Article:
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Covering President Trump in a Polarized Media Environment

During the early days of the administration, similar storylines covered across outlets, but types of sources heard from and the assessments of Trump’s actions differed

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(Mark Wilson/Getty Images)
(Mark Wilson/Getty Images)

Overview updated October 2017 with new chart

In an era when Americans’ choices about whom to turn to and trust for news are often divided along political lines, a new Pew Research Center study of media coverage of the early days of the Trump administration finds those preferences can be significant.

News outlets whose audience leans to the left politically, those whose audience leans to the right and those appealing to a more mixed audience covered a similar news agenda and mostly framed their coverage around character and leadership rather than policy. But the types of sources included in the stories and the assessments of the administration’s words and actions often differed, according to this study of more than 3,000 news stories during the first 100 days of the Trump presidency across 24 media outlets with content from television, radio and the web.

Specifically, outlets with a right-leaning audience cited fewer types of sources in their reporting, offered more positive and fewer negative evaluations of President Donald Trump and his administration, and had reporters who were less likely to challenge something the president said than outlets whose audience leans to the left or those with a more evenly distributed audience.

Seven-in-ten stories from outlets with a left-leaning audience and 62% from those with a more mixed audience included at least two of nine types of sources evaluated, such as a member of the administration, a member of Congress, or an outside expert. That was true, however, of less than half the stories (44%) from outlets with a right-leaning audience. In particular, outlets whose audience leans right of center were less likely to include Trump and his administration, outside experts or interest groups as sources. They were also about half as likely to include voices from both Democratic and Republican members of Congress (7% of stories vs. 14% for outlets with a left-leaning audience and 15% for outlets with a more mixed audience).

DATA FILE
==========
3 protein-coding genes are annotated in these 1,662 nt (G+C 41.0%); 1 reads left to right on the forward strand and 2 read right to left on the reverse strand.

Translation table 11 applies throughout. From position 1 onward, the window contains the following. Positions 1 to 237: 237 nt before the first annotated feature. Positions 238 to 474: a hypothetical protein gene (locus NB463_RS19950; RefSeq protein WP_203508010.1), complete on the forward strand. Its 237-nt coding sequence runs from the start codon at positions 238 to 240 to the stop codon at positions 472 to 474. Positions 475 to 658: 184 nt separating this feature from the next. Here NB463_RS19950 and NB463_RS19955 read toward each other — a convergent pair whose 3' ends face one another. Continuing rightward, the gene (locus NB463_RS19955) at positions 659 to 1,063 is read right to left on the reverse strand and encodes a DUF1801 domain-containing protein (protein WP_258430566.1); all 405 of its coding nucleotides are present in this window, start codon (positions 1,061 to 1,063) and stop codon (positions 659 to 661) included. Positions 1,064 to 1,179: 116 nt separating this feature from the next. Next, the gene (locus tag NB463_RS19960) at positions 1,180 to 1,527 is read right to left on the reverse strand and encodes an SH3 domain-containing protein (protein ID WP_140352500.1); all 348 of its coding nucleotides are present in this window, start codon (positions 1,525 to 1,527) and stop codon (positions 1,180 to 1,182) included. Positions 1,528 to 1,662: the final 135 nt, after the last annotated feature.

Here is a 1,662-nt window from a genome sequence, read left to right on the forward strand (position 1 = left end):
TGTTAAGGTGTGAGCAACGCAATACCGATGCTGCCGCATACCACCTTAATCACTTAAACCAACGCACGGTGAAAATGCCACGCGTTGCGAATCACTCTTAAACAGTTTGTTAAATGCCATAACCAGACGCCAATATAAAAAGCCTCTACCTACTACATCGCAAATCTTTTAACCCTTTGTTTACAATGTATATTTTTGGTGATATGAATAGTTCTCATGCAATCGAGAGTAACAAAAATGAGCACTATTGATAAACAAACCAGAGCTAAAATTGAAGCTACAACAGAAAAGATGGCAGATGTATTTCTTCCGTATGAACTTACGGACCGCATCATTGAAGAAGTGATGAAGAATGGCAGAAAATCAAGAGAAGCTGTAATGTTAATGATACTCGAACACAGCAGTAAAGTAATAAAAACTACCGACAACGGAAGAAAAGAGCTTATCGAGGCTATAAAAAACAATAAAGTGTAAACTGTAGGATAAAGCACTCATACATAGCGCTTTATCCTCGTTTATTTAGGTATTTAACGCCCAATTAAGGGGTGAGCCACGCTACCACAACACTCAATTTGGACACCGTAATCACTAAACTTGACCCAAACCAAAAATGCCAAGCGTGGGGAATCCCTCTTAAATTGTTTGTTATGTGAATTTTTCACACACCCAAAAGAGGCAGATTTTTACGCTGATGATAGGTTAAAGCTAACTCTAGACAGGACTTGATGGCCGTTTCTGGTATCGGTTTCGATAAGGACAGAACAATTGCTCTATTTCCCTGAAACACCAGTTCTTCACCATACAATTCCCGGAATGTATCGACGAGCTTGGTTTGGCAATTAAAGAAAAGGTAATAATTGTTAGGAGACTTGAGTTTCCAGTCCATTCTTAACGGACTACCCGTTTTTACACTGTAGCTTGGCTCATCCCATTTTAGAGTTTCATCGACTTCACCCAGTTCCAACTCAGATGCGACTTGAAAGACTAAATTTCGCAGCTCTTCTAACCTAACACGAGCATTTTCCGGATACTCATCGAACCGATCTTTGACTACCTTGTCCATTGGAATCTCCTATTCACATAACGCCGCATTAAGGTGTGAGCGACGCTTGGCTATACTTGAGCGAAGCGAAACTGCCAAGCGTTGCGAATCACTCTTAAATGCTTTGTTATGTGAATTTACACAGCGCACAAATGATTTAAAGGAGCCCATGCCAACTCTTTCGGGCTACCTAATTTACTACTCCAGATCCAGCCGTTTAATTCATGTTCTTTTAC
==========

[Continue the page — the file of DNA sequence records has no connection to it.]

Within a news story, the statements from the sources cited – and what reporters choose to quote from them – as well as the reporter’s own language formulate the overall assessment of the Trump administration. During the time period studied, stories from outlets with a right-leaning audience were at least five times more likely to carry an overall positive evaluation of Trump’s words or actions (defined as stories that contained at least twice as many positive statements as negative ones) than stories from outlets with a left-of-center or more mixed audience (31% vs. 5% and 6%, respectively). They were also at least three times less likely to carry negative assessments (14% vs. 56% and 47%, respectively). Still, most stories from outlets with a right-leaning audience (55%) carried neither a positive nor negative assessment of the president.

Another area of difference is the degree to which the reporter of a story directly refuted or corrected a statement by President Trump or a member of the administration. Overall, this occurred in one-in-ten stories, but it was about seven times as common in stories from outlets with a left-leaning audience (15%) than right-leaning ones (2%), while outlets with a more mixed audience fell in the middle (10%).

For this study, researchers categorized 24 news outlets into three groups by the political makeup of their audiences: Outlets whose audience – as measured using Pew Research Center surveys – consists of two-thirds more members who are right of center politically than left, two-thirds who are more left of center than right, and outlets with a more evenly distributed audience base. (For more details on the outlet selection process and groupings see the box below or the methodology.)